I try to learn one new word every day. To support this habit, I subscribe to both the Merriam Webster email called M-W Word of the Day, and my all time favorite, the Visual Thesaurus Magazine. I know I've talked about the Visual Thesaurus before: it not only gives you the definition of a word, it shows you--graphically--how the word fits into context of other words. And it speaks the word for you so you can hear its correct pronunciation.
What I don't do as often as I would like is look up words I don't know when I see them in an article. Lo and behold I learned the other day that after all this time of reading articles from the New York Times online that I had failed to notice the wonderful dictionary function NYTimes.com offers. You simply double-click on any word in an online Times article and a question mark appears above it; click on the question mark to get a definition from American Heritage.
I also, finally, opened up the note someone sent to me months ago about the Times' annual compilation of words that readers look up most often with that dictionary function. The list ranks the words by how many times they've been looked up. The list is arranged by how many times a word was looked up per use, rather than by total number of look-ups. So that highlights the most baffling words of all (And probably acts as a good way for New York Times writers to avoid words that clearly puzzle so many of their readers,they should find an alternative). I was stumped by three of the top five: "panegyric" (what a great word...it means "a public speech or published text in praise of someone or something") was the first on the list. I could actually use that one. Not so sure about "immiscible" which means "not forming a homogeneous mixture when added together." Like suntan oil is immiscible with water." And although I thought I should know "inveigh" I realized I didn't. It means "to speak or write about something with great hostility." I guess we see many people, on the subject of politics, inveigh against our leaders and the economy. But I did know "Manichaean" (know that one? It refers to a dualistic religious philosophy that deals with the opposition of good and evil) and crepuscular (relating to twilight). And quite a few of the rest of the list.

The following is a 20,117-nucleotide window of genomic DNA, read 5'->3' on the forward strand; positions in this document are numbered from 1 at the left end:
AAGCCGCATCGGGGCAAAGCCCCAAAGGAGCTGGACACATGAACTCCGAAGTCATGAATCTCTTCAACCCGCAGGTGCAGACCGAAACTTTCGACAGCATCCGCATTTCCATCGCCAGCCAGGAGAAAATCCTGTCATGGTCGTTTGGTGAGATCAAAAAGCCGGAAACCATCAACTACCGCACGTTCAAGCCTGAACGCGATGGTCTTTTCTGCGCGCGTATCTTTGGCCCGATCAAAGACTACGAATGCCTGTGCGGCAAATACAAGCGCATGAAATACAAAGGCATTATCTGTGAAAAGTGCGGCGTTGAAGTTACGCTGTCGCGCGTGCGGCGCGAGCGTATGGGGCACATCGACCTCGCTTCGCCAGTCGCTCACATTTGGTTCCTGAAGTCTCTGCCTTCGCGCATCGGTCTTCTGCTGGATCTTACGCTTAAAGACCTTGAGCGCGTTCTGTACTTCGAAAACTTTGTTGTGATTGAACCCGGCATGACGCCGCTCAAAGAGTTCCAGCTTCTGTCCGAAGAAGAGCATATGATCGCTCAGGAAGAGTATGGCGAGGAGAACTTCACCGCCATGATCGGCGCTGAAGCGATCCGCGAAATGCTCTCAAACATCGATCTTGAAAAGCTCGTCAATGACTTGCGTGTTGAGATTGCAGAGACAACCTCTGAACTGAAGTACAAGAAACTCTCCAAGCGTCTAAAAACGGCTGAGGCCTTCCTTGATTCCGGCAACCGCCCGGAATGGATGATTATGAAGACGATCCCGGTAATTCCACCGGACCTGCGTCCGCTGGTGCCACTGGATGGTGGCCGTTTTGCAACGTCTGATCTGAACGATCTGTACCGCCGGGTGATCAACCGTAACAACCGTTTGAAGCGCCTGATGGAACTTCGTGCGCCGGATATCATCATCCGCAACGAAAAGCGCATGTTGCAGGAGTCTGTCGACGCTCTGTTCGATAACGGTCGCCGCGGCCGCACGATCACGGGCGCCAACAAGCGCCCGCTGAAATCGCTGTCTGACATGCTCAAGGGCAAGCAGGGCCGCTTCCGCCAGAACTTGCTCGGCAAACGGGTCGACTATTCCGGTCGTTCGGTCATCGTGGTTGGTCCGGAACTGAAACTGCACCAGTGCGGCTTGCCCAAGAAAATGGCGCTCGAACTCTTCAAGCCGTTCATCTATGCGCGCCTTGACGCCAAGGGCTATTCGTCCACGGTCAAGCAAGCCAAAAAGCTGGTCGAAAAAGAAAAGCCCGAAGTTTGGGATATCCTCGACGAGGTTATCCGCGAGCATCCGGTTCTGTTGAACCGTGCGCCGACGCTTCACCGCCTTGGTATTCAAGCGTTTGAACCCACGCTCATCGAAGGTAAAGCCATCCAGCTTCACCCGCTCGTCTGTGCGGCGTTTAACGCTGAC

But, hey, I should know lots of these words if I'm such a self-confessed word freak, right? And no, most of them don't get used all that often, at least not by me, and not in conversation.
How about you? Take a look at the list and see how you do. Makes you glad you don't have to take the SAT exam again, right?.